Student Blog: Women's Soccer Team in Great Britain
by Lainey Nichols '09
This morning was fairly uneventful. A group of us, consisting of Big Cat (Catawba alumna Catherine Ballentine) Lays (sophomore, Layla Ghorbani), Becks (Becky Factau), and Paige Harrington (senior forward) walked in the rain to a nearby library like a line of baby ducks. This weather is beyond soupy. I was a drowsy kid today.
"The pavements go everywhere," as Coach [John Cullen] says, monitoring our crossing like a mama duck was Big Cat dropping, "Go on!!! Go on then!!!" in a British accent whenever the situation called for it — this was often. This phrase was used quite frequently throughout the day, directed at those in the front of lines overwhelmed by the members of Cardiff's "Barmy Army." (Stories of this to come...)
We returned to the hotel and hopped on the bus for our next excursion. Bus driver, Dave (or 'Cappen Daive' as we call him), is a member of our family now; he took great care of us for the last few days, taking us from London to Bath, from Bath to Bristol and today, from Bristol to Cardiff — only hit one car. Haha. No, seriously, we hit a car. The weather being what it is, Dave's feet were soaked and did not mesh well with his stop-and-go style. Feeling a bump, thinking we flattened a Smart car, we could all hear Dave's bouncy, grizzled voice say, "Oh bloody, me foot slipped of the pedal...hah-har-HA!"
Cappen Daivey is a coach driver and a Koi fish rancher on the side. He has a bald head and a Mr. Clean earring. We are all secretly or unabashedly and openly in love with this old man. One thing is clear, Dave is from a rougher part of England and it is quite possible that he is the direct descendant of an old sea dog — Sir Walter Raleigh, perhaps? He may as well have a peg leg with a smile like he's got. Two nights ago, after a lobby meeting, he taught us all kinds of British phrases such as "pack it in" — the U.K.'s equivalent to "quit while you're ahead" — and various colorful and inappropriate things.
This afternoon though, the good Cappen took us to an insane event that we will all talk about for years: our first professional soccer match in the U.K. — Cardiff City Bluebirds versus the Southampton Saints. Dave warned us about "Scamphamptoners," being from Portsmouth and Hampshire himself. We took it with a grain of salt, and took care after hearing stories from Coach about calling cards being stapled to the heads to the visiting team. Haha. Becky refused to wear her England warm-up into the game ( Cardiff is in Wales) after Coach joked with her..."Oh God, Becky. Ya wore yourrengland gee-ah to a Cah-dif match?" Haha. She wouldn't be cold though. The hot breath of 19,500 people would keep us all toasty, if not burning hot.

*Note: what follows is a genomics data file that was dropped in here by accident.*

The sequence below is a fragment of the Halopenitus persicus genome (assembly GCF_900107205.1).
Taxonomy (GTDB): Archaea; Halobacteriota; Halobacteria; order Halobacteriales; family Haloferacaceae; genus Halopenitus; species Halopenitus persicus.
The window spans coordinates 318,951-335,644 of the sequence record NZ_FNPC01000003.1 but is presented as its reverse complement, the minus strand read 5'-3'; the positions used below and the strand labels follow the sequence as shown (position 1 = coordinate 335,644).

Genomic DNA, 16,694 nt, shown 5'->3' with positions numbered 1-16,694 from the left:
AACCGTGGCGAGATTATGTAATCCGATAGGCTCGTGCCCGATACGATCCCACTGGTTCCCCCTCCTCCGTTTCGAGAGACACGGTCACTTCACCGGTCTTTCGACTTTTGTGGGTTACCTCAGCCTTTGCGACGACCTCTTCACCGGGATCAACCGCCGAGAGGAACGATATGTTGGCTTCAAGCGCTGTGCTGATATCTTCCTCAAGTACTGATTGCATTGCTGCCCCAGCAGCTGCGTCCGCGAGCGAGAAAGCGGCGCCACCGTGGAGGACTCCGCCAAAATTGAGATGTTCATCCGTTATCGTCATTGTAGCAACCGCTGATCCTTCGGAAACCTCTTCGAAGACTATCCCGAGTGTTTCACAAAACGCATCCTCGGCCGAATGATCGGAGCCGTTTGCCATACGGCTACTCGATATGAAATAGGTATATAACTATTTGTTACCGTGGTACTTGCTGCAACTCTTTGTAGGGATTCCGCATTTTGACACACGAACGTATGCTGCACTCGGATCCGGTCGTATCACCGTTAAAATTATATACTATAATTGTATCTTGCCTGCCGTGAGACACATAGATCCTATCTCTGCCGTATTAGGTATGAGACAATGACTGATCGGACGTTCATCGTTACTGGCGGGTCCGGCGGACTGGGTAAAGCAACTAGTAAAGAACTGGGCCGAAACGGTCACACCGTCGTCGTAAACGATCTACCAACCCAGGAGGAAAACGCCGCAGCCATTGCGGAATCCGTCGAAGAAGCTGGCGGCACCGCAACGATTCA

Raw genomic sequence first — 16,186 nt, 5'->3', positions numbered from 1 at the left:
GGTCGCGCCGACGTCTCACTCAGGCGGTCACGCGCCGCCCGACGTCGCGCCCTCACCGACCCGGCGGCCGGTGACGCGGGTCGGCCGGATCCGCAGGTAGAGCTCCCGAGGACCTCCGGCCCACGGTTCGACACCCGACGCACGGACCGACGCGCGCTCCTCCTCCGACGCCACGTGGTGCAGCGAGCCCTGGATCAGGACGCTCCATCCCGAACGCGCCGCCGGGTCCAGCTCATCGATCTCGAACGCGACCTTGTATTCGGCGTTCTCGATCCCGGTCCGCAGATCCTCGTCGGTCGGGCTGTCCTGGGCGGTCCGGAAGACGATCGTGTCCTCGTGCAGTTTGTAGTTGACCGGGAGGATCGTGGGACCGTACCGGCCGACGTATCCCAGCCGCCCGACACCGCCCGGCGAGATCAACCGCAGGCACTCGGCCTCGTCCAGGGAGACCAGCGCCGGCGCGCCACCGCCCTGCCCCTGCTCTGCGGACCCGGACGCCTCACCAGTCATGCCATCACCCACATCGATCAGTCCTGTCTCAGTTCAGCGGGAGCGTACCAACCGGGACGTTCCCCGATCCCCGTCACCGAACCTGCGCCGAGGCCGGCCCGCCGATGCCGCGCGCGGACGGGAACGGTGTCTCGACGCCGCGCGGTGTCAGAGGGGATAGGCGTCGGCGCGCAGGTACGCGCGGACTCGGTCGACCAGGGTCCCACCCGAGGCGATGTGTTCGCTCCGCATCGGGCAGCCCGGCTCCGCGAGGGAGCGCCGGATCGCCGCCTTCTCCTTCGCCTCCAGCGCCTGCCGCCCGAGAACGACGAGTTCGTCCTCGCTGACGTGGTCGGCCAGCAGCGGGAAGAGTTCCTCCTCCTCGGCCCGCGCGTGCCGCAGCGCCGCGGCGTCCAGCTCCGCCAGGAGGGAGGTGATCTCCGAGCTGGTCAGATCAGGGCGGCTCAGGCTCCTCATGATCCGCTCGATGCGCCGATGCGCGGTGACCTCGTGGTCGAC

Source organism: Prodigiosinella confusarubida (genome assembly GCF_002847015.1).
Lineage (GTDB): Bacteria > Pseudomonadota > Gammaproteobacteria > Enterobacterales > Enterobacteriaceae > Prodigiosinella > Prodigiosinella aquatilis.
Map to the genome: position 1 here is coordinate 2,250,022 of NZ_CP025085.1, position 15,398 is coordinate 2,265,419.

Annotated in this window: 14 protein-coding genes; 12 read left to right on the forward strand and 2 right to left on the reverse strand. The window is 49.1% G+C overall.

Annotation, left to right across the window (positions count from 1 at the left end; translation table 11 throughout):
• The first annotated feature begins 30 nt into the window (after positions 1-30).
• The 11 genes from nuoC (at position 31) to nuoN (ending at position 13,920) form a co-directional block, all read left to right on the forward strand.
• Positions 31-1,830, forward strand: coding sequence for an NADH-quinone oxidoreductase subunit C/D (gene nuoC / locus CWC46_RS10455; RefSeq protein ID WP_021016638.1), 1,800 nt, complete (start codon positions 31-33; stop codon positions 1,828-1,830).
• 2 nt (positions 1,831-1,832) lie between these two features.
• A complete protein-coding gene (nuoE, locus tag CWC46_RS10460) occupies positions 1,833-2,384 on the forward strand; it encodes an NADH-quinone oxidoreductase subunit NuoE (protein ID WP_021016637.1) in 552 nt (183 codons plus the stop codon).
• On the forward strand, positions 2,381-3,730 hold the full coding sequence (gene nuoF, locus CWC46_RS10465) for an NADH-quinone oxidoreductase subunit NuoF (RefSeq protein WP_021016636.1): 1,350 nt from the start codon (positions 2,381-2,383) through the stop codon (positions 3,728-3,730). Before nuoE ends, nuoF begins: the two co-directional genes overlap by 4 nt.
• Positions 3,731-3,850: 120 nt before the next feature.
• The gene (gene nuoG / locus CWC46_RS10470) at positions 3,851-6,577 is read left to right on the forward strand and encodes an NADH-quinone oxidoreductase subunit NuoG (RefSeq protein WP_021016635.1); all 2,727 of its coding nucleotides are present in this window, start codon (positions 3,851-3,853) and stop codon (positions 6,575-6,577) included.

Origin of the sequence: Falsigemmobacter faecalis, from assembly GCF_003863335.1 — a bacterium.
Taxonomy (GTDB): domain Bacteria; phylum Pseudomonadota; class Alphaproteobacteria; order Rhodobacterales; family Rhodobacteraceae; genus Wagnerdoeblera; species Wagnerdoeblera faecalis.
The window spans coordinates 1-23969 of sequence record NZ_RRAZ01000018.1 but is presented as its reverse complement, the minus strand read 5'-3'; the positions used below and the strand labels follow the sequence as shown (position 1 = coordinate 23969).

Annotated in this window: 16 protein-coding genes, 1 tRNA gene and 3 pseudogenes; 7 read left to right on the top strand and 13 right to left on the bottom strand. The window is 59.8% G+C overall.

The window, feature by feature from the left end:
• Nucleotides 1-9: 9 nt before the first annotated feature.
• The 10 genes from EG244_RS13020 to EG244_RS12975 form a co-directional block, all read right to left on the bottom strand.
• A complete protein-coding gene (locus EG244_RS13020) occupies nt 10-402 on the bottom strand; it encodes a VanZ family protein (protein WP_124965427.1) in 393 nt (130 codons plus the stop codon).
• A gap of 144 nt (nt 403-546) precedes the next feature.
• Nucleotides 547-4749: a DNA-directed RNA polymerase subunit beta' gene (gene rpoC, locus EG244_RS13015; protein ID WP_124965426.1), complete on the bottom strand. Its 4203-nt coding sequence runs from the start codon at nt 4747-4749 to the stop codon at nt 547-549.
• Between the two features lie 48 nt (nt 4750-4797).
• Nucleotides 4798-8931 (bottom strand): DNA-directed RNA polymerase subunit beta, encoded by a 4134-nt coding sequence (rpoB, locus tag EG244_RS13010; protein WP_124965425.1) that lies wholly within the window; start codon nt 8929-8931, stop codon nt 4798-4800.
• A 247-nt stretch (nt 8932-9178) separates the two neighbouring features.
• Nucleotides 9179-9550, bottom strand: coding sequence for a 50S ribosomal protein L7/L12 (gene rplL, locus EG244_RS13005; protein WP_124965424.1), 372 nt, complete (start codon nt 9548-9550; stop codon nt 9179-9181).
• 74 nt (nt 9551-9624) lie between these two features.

Being from Maryland, I understand how rowdy, clever, and insulting fans can be. What I experienced was far beyond anything I have ever experienced, and this was for a rather weak rivalry at that. Almost every chant contained the word bast#*d, and the number of yellow-jacketed Bobbies increased between the visiting section and neighboring Cardiff section with each passing minute. The girls particularly enjoyed a chant that went something like this:
(This part is sing-songy)
Are you watch-ing?
Are you watch-ing?
ARE you watching?...
(This part is screamed)
We continued to participate in songs and chants such as "Barmy Army" and "I love this city" and couldn't stop singing them. Some of us were probably still singing "Who Ate All the Pies?" as we began to explore the back of our eyelids later that evening.
Our game this evening was against Keynsham Town and the weather was a murky wading pool. I now understand why screw-ins exist — our molders were as effective as dusty-bottomed ballet flats on a basketball court.
We explored our roster, and looked a little shaky at first, having never played together (our first game was rained out early on), but finished hard and together, eventually settling into a rhythm. We lost the first half, won the second, but lost the game 3-1. Conditions, coupled with the fact that we had never stepped onto the field together against a common foe, I don't think it was a horrible game. Much to work on, but we have a TREMENDOUS upside. Next up, the U-19 National Team of Wales. Bring it.